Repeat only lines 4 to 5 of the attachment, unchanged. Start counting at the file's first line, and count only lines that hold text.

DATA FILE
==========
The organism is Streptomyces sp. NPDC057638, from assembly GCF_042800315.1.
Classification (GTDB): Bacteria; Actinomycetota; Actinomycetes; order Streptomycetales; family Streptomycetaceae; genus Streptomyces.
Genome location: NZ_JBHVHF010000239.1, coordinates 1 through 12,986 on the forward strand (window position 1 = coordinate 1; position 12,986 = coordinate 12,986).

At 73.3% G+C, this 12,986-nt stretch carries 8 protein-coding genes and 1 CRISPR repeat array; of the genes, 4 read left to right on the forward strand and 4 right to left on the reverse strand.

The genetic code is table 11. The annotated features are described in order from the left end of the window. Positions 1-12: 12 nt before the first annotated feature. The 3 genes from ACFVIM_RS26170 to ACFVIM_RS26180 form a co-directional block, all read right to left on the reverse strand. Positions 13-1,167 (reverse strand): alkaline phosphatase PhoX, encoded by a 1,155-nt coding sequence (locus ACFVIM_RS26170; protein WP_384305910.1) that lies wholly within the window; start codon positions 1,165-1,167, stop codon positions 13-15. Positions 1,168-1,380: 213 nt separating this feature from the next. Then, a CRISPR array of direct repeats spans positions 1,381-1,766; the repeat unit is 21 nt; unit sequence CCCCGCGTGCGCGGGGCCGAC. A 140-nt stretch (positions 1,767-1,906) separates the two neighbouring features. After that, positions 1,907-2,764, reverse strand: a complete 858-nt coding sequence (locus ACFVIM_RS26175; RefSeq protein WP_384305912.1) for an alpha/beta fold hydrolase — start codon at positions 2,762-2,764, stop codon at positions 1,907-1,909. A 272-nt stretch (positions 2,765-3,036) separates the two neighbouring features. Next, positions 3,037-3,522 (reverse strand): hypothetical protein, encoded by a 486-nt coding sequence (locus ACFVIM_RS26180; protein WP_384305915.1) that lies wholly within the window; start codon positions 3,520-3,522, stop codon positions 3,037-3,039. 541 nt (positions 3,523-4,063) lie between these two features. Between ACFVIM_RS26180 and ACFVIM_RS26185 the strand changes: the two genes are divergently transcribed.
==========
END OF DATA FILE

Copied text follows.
At 73.3% G+C, this 12,986-nt stretch carries 8 protein-coding genes and 1 CRISPR repeat array; of the genes, 4 read left to right on the forward strand and 4 right to left on the reverse strand.

The genetic code is table 11. The annotated features are described in order from the left end of the window. Positions 1-12: 12 nt before the first annotated feature. The 3 genes from ACFVIM_RS26170 to ACFVIM_RS26180 form a co-directional block, all read right to left on the reverse strand. Positions 13-1,167 (reverse strand): alkaline phosphatase PhoX, encoded by a 1,155-nt coding sequence (locus ACFVIM_RS26170; protein WP_384305910.1) that lies wholly within the window; start codon positions 1,165-1,167, stop codon positions 13-15. Positions 1,168-1,380: 213 nt separating this feature from the next. Then, a CRISPR array of direct repeats spans positions 1,381-1,766; the repeat unit is 21 nt; unit sequence CCCCGCGTGCGCGGGGCCGAC. A 140-nt stretch (positions 1,767-1,906) separates the two neighbouring features. After that, positions 1,907-2,764, reverse strand: a complete 858-nt coding sequence (locus ACFVIM_RS26175; RefSeq protein WP_384305912.1) for an alpha/beta fold hydrolase — start codon at positions 2,762-2,764, stop codon at positions 1,907-1,909. A 272-nt stretch (positions 2,765-3,036) separates the two neighbouring features. Next, positions 3,037-3,522 (reverse strand): hypothetical protein, encoded by a 486-nt coding sequence (locus ACFVIM_RS26180; protein WP_384305915.1) that lies wholly within the window; start codon positions 3,520-3,522, stop codon positions 3,037-3,039. 541 nt (positions 3,523-4,063) lie between these two features. Between ACFVIM_RS26180 and ACFVIM_RS26185 the strand changes: the two genes are divergently transcribed.